With microgrid pushing the power system over the edges of decentralization, a geographically localized distributed power model makes more sense regarding risk-management in terms of regional resilience and preventing cascading failure in the event of weather events, cyber-attacks, etc. [23]. Knowing that the electricity supply for small urban or industrial communities (isolated microgrid) where the main grid connection is inaccessible was never a novel trend in the world of electrical alimentation [22].

           There were numerous attempts to create a standardized configuration of the smart grid’s building block, namely microgrid. However, its structure is yet considered to be arbitrary and any technically well functioning connection is valid [7][22]. It is important to notice that the microgrid’s ability to fit in different configurations and to be customized as a function of the present requirements and constraints is the exact same reason why it is so hard to classify it in a fixed frame. Figure 3 illustrates a generalized structure for modern microgrids.

    Figure 3. Modern basic structure of a microgrid.

           From an operational perspective, there are only two types of microgrids (MGs):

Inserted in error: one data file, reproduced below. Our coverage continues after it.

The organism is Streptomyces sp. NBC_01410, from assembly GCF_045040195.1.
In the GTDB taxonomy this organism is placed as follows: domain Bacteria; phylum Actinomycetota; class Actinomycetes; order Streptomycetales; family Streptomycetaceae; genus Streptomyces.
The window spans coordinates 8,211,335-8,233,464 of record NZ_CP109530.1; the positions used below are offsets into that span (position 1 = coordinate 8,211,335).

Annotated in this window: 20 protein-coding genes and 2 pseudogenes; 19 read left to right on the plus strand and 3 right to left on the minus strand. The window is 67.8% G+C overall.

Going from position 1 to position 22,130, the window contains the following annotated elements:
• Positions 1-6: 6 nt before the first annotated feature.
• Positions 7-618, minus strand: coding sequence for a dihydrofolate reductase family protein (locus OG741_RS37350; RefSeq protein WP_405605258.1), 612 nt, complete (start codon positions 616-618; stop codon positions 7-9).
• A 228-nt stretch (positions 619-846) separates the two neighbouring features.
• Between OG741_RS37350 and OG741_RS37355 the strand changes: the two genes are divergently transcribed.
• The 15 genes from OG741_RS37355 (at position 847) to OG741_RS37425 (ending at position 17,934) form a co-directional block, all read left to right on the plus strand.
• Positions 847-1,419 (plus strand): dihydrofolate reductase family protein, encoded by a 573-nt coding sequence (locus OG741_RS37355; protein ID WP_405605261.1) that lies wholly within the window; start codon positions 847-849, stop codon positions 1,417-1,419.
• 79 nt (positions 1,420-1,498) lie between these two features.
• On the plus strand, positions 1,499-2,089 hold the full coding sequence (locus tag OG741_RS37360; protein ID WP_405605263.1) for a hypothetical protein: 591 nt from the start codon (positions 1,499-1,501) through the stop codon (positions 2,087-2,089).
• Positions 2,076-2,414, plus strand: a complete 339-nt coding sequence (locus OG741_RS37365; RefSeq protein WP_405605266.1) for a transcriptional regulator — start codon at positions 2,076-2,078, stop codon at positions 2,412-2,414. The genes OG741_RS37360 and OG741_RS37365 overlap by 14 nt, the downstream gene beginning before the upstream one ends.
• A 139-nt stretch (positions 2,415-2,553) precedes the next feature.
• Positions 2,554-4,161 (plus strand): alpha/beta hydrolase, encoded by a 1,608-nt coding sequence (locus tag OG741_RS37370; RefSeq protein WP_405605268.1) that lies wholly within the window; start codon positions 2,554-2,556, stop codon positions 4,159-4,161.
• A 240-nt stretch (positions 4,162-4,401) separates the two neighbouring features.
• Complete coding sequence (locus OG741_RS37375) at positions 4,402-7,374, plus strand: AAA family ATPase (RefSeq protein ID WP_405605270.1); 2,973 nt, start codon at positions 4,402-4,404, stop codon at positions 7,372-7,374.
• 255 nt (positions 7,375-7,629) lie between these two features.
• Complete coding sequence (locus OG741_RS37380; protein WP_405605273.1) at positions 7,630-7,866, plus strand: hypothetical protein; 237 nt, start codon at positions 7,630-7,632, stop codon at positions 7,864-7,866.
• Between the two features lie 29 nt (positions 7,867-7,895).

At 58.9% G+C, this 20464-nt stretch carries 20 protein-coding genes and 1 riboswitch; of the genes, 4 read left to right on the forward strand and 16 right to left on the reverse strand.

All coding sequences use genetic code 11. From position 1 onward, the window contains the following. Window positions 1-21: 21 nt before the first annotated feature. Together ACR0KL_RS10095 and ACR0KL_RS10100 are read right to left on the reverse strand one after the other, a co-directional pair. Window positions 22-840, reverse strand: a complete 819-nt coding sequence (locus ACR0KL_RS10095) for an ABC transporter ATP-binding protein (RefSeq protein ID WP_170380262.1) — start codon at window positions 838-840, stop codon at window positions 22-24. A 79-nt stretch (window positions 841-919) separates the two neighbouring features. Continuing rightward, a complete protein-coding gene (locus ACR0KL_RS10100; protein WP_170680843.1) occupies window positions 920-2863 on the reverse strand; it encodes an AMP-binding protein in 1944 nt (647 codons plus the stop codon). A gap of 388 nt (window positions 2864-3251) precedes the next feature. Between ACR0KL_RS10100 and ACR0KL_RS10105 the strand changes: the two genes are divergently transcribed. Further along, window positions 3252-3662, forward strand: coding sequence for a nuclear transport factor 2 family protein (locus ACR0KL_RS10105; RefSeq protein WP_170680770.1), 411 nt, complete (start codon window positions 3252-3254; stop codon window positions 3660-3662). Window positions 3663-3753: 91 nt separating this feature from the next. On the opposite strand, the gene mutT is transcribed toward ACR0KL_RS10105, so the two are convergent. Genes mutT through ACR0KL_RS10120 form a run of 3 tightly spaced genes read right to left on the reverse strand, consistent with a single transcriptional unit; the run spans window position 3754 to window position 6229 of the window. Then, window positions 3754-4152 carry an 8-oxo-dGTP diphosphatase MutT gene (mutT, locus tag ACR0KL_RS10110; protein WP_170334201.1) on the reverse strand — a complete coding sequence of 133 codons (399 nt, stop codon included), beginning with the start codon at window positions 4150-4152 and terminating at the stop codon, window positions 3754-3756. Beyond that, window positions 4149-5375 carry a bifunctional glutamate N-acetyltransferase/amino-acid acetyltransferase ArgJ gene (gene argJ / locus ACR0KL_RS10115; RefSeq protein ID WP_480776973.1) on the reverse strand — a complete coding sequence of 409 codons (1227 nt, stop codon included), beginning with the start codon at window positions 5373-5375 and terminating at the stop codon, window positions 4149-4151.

A grid-connected MG, which is built to operate in either islanded or connected mode, might have one or several connection points with the grid. A single point of connection is very common though [1].

           An isolated or stand-alone microgrid does not even have a point of common coupling (PCC) with the main grid [13]. Microgrids’ implementation into utility does not always have to follow the classical case where a single MG is connected directly. Other alternatives can still exist, such as multiple tie line-based interconnected microgrids and small MGs within larger ones, so as the biggest takes the role of the governor large areas electrical power system [23].

           The operational efficiency of microgrids necessitates sophisticated but most importantly secure measurement, communication, and control realized by various controlling methods, sensors, actuators, and field devices [12]. Moreover, microgrids are a highly sensitive cyber-physical system [7], in which the physical part is strongly influenced by the integrity of the cyber part, due to more entry point, very low required latency and the absence of multi-stage security detection. Consequently, attackers have more of a chance to cause serious problems in microgrids, leading to overall catastrophic consequences [26].

           Recent papers have gone through securing the cyber-physical structure of the microgrid from different standpoints. Preliminary efforts probing cyber-attacks against the power systems would usually treat these attacks as a sort of noise or disturbance. So they tried their best to eliminate these disturbances using filtration techniques [27][28]. However, these techniques are based on pre-defined statistics which lose their effectiveness when facing slightly more fine-tuned attacks [5].

           In the following sections, we reviewed the recently proposed approaches from different domains.

    The entry is from 10.3390/app10165649